La autora del blog "Generación Y" ha sido distinguida con numerosos premios internacionales que no ha podido recoger y tiene previsto viajar también a Perú, Colombia y México, donde ha sido invitada a participar en la reunión bianual de la Sociedad Interamericana de Prensa (SIP).

Asimismo, planea visitar España, donde ganó en 2008 el Premio de Periodismo Ortega y Gasset, así como Italia, la República Checa, Polonia, Suiza, Alemania y Estados Unidos



http://www.listindiario.com/las-mundiales/2013/2/7/265067/La-bloguera-cubana-Yoani-Sanchez-lamenta-que-sea-noticia-su-viaje-a
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Re: YOANI SANCHEZ IN FOREIGN POLICY MAGAZINE

Mensaje por FLORIDIANO3 el Sáb Feb 09, 2013 10:54 pm

Yoani will be allowed to leave, but will she beallowed to return? Question

F3

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Re: YOANI SANCHEZ IN FOREIGN POLICY MAGAZINE

Mensaje por EVIDIO el Dom Feb 17, 2013 7:31 pm

Yoanis ha dicho que llevará la verdad de lo que sucede en Cuba bajo la tirania de los hermanos rastro, a los países a visitar, y luego regresa a la isla a continuar su labor.

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Re: YOANI SANCHEZ IN FOREIGN POLICY MAGAZINE

Mensaje por FLORIDIANO3 el Lun Feb 25, 2013 11:43 am

YOANI SANCHEZ, NOW TRAVELING OUTSIDE CUBA, IS NOW THE ROCUS OT ATTENTION OF THE INTERNATIONAL PRESS. IN A WAY YOANI IS A DISTRACTION. WHAT IS REALLY IMPORTANT?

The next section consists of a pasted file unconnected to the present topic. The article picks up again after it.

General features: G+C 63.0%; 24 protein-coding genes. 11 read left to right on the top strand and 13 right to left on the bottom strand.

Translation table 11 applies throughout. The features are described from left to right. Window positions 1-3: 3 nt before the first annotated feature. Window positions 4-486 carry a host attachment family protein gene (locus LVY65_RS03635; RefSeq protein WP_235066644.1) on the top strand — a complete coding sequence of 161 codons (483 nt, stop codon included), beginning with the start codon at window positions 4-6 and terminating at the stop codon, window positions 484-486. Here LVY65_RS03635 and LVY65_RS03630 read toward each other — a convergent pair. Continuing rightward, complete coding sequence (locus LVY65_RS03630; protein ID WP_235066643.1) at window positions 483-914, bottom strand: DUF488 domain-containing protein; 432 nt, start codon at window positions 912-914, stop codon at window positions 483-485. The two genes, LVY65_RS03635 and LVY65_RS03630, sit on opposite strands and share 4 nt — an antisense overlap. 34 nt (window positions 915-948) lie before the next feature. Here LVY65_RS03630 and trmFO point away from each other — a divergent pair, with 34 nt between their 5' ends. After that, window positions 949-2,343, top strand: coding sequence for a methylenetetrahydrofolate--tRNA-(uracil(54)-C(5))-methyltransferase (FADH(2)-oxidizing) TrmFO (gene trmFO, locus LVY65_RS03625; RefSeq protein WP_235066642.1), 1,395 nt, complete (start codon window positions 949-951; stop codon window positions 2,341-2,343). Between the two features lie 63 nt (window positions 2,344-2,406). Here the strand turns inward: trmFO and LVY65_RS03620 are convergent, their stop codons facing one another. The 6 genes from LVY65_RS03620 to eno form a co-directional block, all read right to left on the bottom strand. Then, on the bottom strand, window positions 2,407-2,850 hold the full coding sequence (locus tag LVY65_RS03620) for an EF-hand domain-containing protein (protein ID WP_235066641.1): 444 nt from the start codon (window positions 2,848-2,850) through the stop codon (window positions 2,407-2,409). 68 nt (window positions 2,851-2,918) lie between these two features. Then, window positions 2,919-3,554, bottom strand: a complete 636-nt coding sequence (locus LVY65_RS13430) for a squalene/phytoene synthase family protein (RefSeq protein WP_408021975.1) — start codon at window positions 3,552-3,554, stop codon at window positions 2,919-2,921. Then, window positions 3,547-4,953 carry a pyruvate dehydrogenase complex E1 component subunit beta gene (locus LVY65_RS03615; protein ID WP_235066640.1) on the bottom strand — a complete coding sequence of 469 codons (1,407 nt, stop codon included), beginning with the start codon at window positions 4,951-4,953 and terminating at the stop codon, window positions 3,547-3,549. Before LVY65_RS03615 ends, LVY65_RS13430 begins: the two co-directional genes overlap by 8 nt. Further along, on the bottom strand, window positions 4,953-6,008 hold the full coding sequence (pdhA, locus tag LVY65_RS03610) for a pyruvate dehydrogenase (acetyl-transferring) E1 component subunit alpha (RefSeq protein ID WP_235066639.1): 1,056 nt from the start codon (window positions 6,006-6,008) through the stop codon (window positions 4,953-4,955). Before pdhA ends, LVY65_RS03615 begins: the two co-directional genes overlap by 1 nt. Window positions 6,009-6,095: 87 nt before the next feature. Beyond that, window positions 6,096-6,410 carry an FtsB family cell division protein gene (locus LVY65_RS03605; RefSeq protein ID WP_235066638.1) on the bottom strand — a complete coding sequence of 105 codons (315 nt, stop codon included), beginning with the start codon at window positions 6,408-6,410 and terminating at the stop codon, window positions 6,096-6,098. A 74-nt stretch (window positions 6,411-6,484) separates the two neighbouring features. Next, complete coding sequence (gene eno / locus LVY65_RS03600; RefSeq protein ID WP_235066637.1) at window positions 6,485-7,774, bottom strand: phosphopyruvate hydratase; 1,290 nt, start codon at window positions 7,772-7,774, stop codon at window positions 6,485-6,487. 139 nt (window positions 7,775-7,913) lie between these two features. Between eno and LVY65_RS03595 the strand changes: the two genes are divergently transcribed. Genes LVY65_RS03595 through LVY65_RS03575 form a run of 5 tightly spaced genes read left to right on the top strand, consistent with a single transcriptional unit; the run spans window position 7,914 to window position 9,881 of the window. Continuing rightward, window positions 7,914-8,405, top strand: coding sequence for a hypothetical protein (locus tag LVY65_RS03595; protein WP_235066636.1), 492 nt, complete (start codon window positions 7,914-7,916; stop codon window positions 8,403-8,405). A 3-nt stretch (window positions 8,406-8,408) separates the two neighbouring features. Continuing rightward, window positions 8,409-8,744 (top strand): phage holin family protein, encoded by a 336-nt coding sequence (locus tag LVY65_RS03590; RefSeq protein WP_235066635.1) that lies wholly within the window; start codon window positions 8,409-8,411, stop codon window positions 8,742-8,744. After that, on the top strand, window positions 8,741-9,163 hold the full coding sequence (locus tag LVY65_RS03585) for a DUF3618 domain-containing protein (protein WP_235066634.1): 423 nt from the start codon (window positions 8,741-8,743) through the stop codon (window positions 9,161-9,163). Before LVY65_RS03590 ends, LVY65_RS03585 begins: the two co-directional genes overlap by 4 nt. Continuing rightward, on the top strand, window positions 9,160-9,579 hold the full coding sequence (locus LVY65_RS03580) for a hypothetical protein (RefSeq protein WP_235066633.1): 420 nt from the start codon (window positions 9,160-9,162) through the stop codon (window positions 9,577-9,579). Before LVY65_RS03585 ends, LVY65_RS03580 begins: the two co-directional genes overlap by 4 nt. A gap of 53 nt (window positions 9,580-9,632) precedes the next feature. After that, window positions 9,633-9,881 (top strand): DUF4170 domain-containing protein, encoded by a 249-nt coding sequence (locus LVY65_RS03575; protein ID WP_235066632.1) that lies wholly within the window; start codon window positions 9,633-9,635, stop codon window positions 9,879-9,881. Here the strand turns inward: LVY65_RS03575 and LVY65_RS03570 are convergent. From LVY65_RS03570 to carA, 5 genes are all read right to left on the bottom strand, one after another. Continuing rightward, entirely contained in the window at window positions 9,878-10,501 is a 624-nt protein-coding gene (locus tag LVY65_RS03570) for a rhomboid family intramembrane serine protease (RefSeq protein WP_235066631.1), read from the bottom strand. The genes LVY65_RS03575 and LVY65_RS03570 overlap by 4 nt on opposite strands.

1. The Castros have been in power for over 52 years, encarcerating and torturing the opossition.
2. The Castro tirani does not allow an independent press.
3. The ONE-PARTY rule is the most opressive and antidemocraticic regime in the western hemisphire.

And what about YOANI, you may say.

YOANI has been very critical the regime regarding life in Cuba under the the Castro dictatorship, but also has made declarations that clearly benefit the dictatorship, for instance a) the lifting of the embargo b) freeing the 4 cuban spies condemmed for killing the "brother to the rescue" in international waters by Cuban migs against unarmed small planes.

So, when Yoani is persecuted inside and outside of Cuba by the Castro mobs, we must raise our voices against such persecution. But when Yoani is either mal informed or influenced by the Castro dictatorship, WE MUST OPPOSE HER.

What is importat is the freedom of the Cuban people and the issues affecting freedom and democracicy. Personalities, like Yoamy must be put in context with those issues.

Floridian-3